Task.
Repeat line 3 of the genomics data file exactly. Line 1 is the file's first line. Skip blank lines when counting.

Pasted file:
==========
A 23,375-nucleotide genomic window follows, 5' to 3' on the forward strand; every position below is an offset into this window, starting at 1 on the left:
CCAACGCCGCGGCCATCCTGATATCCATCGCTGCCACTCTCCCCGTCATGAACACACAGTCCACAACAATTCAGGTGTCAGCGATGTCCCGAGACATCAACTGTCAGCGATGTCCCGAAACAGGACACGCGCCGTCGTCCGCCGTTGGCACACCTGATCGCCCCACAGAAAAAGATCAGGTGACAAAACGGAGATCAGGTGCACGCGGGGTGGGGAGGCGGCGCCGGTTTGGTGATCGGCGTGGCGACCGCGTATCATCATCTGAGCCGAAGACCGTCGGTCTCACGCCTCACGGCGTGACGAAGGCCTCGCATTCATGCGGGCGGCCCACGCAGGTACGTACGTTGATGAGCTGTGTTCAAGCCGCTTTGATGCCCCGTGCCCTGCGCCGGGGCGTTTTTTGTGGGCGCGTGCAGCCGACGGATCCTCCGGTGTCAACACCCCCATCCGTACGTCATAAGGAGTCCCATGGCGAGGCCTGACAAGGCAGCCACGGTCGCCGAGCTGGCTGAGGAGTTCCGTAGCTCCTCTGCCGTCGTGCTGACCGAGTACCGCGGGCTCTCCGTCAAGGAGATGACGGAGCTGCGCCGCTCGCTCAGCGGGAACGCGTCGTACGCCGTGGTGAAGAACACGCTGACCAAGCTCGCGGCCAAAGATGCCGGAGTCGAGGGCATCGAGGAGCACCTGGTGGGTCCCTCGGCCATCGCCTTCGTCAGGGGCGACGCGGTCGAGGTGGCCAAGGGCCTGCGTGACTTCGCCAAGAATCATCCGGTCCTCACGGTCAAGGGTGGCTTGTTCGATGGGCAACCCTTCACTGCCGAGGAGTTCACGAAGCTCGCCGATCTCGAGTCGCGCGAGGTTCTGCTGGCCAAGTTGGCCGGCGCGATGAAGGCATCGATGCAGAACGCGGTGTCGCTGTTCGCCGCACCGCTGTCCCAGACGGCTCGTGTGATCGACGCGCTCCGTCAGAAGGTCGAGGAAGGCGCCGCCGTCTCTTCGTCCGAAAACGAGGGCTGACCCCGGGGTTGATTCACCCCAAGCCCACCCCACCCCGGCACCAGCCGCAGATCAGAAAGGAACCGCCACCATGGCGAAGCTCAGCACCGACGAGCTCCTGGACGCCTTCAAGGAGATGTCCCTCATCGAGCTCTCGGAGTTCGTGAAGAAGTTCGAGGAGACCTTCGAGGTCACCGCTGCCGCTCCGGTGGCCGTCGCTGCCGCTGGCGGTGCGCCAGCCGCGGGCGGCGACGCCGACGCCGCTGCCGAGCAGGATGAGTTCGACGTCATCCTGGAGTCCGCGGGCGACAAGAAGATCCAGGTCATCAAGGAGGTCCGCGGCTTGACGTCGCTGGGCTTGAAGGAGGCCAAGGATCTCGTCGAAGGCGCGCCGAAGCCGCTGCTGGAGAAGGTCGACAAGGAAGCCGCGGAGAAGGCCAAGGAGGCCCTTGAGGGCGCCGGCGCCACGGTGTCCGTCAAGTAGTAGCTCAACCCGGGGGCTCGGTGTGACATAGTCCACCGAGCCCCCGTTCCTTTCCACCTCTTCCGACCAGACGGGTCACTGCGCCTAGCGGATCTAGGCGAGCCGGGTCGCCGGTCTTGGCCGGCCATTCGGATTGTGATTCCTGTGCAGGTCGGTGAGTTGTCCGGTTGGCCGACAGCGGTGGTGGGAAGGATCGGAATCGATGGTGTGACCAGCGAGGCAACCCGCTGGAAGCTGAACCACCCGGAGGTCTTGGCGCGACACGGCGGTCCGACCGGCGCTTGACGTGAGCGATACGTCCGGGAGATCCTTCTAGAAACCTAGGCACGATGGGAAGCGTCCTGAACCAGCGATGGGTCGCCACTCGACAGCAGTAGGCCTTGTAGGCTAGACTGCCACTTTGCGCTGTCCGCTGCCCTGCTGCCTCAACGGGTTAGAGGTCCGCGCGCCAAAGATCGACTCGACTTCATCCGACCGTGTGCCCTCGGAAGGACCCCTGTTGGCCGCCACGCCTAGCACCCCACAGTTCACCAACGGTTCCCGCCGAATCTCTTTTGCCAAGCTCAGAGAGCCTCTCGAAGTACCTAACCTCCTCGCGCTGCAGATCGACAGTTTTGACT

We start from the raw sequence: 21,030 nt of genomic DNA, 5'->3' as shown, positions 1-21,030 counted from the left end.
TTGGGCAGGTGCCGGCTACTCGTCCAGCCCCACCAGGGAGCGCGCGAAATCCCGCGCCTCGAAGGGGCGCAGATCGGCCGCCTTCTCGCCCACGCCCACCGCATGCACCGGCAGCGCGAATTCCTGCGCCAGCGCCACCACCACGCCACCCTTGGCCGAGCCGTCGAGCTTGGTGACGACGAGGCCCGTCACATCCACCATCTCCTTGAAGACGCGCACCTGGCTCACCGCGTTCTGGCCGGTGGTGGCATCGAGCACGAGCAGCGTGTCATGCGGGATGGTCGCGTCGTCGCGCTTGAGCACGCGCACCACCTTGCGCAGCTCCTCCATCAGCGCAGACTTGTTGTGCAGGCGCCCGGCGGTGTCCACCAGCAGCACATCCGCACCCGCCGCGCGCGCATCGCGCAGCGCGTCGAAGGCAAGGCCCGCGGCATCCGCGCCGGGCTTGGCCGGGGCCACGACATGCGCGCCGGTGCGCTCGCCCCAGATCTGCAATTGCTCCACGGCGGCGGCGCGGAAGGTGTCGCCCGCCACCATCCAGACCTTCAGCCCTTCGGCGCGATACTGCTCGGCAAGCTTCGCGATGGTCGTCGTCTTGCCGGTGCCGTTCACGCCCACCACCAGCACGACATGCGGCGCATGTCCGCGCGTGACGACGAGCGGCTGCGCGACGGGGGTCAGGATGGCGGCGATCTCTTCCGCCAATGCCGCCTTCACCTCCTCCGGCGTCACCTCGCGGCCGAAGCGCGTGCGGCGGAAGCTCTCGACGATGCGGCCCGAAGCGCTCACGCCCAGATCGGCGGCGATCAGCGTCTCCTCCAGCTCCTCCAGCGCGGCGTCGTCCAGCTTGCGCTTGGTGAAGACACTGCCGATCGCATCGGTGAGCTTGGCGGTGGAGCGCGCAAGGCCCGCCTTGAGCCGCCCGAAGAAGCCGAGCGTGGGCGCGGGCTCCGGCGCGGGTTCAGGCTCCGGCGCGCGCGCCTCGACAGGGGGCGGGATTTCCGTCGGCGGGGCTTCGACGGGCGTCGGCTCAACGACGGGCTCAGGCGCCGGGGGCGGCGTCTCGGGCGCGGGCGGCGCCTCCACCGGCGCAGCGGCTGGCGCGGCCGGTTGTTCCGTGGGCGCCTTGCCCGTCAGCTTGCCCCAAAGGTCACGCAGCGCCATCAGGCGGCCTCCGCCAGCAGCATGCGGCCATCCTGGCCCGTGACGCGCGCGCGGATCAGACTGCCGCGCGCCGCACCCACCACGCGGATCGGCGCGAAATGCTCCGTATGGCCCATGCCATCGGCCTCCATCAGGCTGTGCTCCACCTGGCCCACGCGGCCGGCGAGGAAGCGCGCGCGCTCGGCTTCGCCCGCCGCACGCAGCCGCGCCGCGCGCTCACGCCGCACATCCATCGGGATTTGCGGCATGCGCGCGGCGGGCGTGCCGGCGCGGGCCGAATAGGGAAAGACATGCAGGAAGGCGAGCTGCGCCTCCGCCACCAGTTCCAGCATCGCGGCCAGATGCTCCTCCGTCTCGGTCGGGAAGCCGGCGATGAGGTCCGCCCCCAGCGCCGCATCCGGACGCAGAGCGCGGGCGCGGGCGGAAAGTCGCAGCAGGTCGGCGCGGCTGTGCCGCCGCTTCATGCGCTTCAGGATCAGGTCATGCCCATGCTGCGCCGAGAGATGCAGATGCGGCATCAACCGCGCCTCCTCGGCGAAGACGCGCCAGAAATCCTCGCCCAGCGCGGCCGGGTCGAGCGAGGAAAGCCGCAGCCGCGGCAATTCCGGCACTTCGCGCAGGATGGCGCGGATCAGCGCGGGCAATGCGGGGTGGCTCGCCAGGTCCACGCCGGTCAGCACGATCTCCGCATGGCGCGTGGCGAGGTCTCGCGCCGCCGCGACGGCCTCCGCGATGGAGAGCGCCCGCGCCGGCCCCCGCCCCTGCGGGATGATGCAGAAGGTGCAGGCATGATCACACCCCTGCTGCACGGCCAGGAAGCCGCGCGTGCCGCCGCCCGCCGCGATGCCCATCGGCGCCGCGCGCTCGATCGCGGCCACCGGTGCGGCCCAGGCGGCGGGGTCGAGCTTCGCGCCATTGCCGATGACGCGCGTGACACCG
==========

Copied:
We start from the raw sequence: 21,030 nt of genomic DNA, 5'->3' as shown, positions 1-21,030 counted from the left end.